tutorial. The pitch of Forza Horizon is that you’re
competing in the Horizon festival – this is a massive party which looks more like Glastonbury
than a motorshow. It’s brilliantly obnoxious, with fireworks
at night and pounding music around the clock – one of the best bits of sound design is
the way whatever music you listen to on the car radio is played on stage, so as you drive
in you hear the music shift from inside to outside. It’s great, though I do feel bad for whoever
lives in this ancient cottage about two meters from the festival wall. This looks like where grandma lives – she
doesn’t want drum n bass in her back garden Ignoring the unlikely planning consent issue,
the festival has been improved over past games in one key way. Instead of unlocking new events by collecting
followers, you now level up each individual driving discipline by taking part in it. Want to unlock more road races? Compete in road races. Want to spend the game spraying mud? Focus on dirt tracks. It even extends to non-racing – you can level
up in car photography or custom race creation, – making sure people who dig user-generated
stuff have a path through the game. If you want to spend the whole game stamping
pictures of My Neighbour Totoro onto supercars, Playground have you covered. It’s a nice shift from Forza Horizon 3,
where you were forced to eat a more balanced diet of racing that sometimes sat at odds
with the ‘do as you please’ pitch of that opening tutorial. I’m terrible at drifting for example, so
now I can ignore drift challenges entirely. In fact, I’ve spent most of my time playing
it exclusively as a cross country game – just bouncing my jeep and buggies across hills,
ignoring the tarmac entirely. And it’s brilliant. Let’s stick on the cross country races for
a second because I really am obsessed with them. I’ve always enjoyed Forza Horizon most when
it goes off road – I spent most of the last game bombing around the Australian outback
in a Halo Warthog. But the British countryside is an even better
playground. As the owner of a Toyota Aygo I’ve come
to dread our hilly landscape – I associate it with creeping up steep roads as the car
creaks beneath us. But in the game, hills are become rollercoasters
for more able vehicles. The cross country tracks whip over ups and
downs, taking us up high to give us beautiful views of valleys and a patchwork quilt of
farmland, before the slopes kick in and pull you into screaming death plummet. Hills allow for epic jumps, but just in case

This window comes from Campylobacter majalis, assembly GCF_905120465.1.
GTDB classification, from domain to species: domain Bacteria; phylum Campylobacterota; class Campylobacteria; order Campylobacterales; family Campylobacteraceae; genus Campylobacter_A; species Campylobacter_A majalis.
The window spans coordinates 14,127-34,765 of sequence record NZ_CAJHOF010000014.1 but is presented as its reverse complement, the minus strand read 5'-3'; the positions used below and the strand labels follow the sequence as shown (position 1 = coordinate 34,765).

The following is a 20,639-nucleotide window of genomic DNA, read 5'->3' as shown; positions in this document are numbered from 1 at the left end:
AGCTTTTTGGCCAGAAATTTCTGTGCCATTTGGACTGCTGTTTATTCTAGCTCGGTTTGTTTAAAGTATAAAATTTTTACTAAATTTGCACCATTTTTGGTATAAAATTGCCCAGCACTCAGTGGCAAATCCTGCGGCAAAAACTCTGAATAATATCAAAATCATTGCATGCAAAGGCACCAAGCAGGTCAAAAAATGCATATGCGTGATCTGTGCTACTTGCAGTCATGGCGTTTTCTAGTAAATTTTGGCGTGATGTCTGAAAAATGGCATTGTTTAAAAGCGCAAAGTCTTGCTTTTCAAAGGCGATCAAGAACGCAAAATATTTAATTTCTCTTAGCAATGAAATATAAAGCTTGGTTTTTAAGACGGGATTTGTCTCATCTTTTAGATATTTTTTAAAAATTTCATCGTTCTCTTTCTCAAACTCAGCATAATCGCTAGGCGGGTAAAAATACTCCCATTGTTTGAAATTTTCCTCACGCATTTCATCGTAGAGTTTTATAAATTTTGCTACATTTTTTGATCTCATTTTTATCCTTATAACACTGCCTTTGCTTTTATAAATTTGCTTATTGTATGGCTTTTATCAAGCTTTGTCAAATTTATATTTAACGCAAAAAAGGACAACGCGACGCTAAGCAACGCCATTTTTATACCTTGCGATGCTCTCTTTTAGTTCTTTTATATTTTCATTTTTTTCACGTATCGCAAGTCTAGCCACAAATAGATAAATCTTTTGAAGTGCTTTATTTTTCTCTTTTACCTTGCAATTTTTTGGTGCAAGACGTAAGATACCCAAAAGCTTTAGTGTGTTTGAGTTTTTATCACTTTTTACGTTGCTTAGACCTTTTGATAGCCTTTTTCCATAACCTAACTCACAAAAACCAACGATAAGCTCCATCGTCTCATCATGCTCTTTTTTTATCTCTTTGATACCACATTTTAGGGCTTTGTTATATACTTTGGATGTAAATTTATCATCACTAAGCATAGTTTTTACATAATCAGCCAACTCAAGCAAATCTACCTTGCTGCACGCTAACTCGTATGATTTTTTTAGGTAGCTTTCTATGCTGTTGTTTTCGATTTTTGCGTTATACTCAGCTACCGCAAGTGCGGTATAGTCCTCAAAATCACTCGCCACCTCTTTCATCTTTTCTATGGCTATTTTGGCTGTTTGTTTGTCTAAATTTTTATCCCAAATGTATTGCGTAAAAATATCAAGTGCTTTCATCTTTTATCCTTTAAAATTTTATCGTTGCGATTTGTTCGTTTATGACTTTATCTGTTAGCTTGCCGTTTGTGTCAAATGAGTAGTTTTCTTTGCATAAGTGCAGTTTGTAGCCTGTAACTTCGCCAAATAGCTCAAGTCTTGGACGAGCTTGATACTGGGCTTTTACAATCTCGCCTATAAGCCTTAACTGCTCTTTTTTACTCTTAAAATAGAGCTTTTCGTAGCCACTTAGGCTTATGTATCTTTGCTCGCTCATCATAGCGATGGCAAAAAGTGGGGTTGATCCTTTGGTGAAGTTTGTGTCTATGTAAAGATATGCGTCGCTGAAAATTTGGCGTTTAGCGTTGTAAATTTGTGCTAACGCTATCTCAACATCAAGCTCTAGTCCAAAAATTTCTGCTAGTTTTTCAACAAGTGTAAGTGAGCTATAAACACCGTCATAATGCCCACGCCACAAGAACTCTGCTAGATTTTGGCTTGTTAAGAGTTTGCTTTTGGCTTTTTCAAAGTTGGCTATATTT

you don’t get the memo, Playground have littered with ramps for extra encouragement. Then there’s the fields themselves – as
unfair as it might be to the farmers, I love the feeling of punching through hedgerows
and stone walls and discovering what thing is going to get in our way next. Will I be swerving around hay bales or flocks
of sheep? When there are 12 jeeps all doing this together,
it looks brilliant, with piles of rocks and shattered fences flying all over the place. Even outside of races I’ve taken to going
off-road whenever I can – I just line up mission objective markers on the horizon and travel
as the crow flies. It’s not suitable for sports cars, of course,
but my trusty Coca Cola-branded Alumi Craft laughs in the face of GPS. For the record, it was was winter when I added
coke-swilling santa to my car. It just looks a bit odd now that it’s summer. On a tiny side note – it’s been rumoured
for some time that Playground might be rebooting the Fable series. I can’t be the only one who sees Britain
as a test run for an open world Albion, right? When you get up to the Scottish highlands,
where there are fewer roads, or the forests around the quarries, it’s easy to picture
yourself galloping around on a horse. All it needs is a few farting peasants and
the game’s pretty much made. You could even use this idiot as the bad guy. Just an idea. With changing seasons, this one lump of Britain
becomes four worlds in one. All the footage you’re seeing now is taken
from the same track, but played in four different seasons and weather conditions. Some of the changes are obvious – pools of
shallow water will freeze over in winter, creating routes that don’t exist at other
times and slippy slidey challenges that your favoured autumn vehicle might struggle with. Of course, if you played Forza Horizon 3’s